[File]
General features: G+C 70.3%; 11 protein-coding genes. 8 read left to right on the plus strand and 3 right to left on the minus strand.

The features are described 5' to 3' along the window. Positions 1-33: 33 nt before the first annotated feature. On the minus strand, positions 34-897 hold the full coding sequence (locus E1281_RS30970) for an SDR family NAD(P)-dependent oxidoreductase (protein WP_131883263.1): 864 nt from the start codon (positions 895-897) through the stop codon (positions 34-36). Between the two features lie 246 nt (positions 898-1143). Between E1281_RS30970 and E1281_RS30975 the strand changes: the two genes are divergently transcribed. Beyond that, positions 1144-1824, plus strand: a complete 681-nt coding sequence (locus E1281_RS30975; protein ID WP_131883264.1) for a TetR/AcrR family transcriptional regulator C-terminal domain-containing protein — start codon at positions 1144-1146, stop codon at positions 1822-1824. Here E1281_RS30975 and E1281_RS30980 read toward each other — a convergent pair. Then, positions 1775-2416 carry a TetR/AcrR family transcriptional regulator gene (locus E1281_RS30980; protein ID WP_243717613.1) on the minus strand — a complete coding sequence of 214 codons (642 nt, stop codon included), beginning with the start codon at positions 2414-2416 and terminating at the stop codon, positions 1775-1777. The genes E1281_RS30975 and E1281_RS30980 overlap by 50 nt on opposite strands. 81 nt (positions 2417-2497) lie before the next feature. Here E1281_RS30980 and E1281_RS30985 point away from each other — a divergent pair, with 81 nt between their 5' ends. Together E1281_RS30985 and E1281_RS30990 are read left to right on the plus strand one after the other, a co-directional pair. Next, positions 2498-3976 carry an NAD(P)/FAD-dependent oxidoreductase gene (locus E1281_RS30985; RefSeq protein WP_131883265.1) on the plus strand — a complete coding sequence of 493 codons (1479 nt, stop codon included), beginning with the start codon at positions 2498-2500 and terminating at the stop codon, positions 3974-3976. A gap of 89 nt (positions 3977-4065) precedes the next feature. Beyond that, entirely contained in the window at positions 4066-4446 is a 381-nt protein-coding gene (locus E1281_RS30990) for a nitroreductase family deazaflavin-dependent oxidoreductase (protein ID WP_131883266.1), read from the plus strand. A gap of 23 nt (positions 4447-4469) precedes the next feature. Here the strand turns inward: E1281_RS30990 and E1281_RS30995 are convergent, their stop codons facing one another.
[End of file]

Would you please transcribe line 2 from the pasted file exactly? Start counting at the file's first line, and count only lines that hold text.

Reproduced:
The features are described 5' to 3' along the window. Positions 1-33: 33 nt before the first annotated feature. On the minus strand, positions 34-897 hold the full coding sequence (locus E1281_RS30970) for an SDR family NAD(P)-dependent oxidoreductase (protein WP_131883263.1): 864 nt from the start codon (positions 895-897) through the stop codon (positions 34-36). Between the two features lie 246 nt (positions 898-1143). Between E1281_RS30970 and E1281_RS30975 the strand changes: the two genes are divergently transcribed. Beyond that, positions 1144-1824, plus strand: a complete 681-nt coding sequence (locus E1281_RS30975; protein ID WP_131883264.1) for a TetR/AcrR family transcriptional regulator C-terminal domain-containing protein — start codon at positions 1144-1146, stop codon at positions 1822-1824. Here E1281_RS30975 and E1281_RS30980 read toward each other — a convergent pair. Then, positions 1775-2416 carry a TetR/AcrR family transcriptional regulator gene (locus E1281_RS30980; protein ID WP_243717613.1) on the minus strand — a complete coding sequence of 214 codons (642 nt, stop codon included), beginning with the start codon at positions 2414-2416 and terminating at the stop codon, positions 1775-1777. The genes E1281_RS30975 and E1281_RS30980 overlap by 50 nt on opposite strands. 81 nt (positions 2417-2497) lie before the next feature. Here E1281_RS30980 and E1281_RS30985 point away from each other — a divergent pair, with 81 nt between their 5' ends. Together E1281_RS30985 and E1281_RS30990 are read left to right on the plus strand one after the other, a co-directional pair. Next, positions 2498-3976 carry an NAD(P)/FAD-dependent oxidoreductase gene (locus E1281_RS30985; RefSeq protein WP_131883265.1) on the plus strand — a complete coding sequence of 493 codons (1479 nt, stop codon included), beginning with the start codon at positions 2498-2500 and terminating at the stop codon, positions 3974-3976. A gap of 89 nt (positions 3977-4065) precedes the next feature. Beyond that, entirely contained in the window at positions 4066-4446 is a 381-nt protein-coding gene (locus E1281_RS30990) for a nitroreductase family deazaflavin-dependent oxidoreductase (protein ID WP_131883266.1), read from the plus strand. A gap of 23 nt (positions 4447-4469) precedes the next feature. Here the strand turns inward: E1281_RS30990 and E1281_RS30995 are convergent, their stop codons facing one another.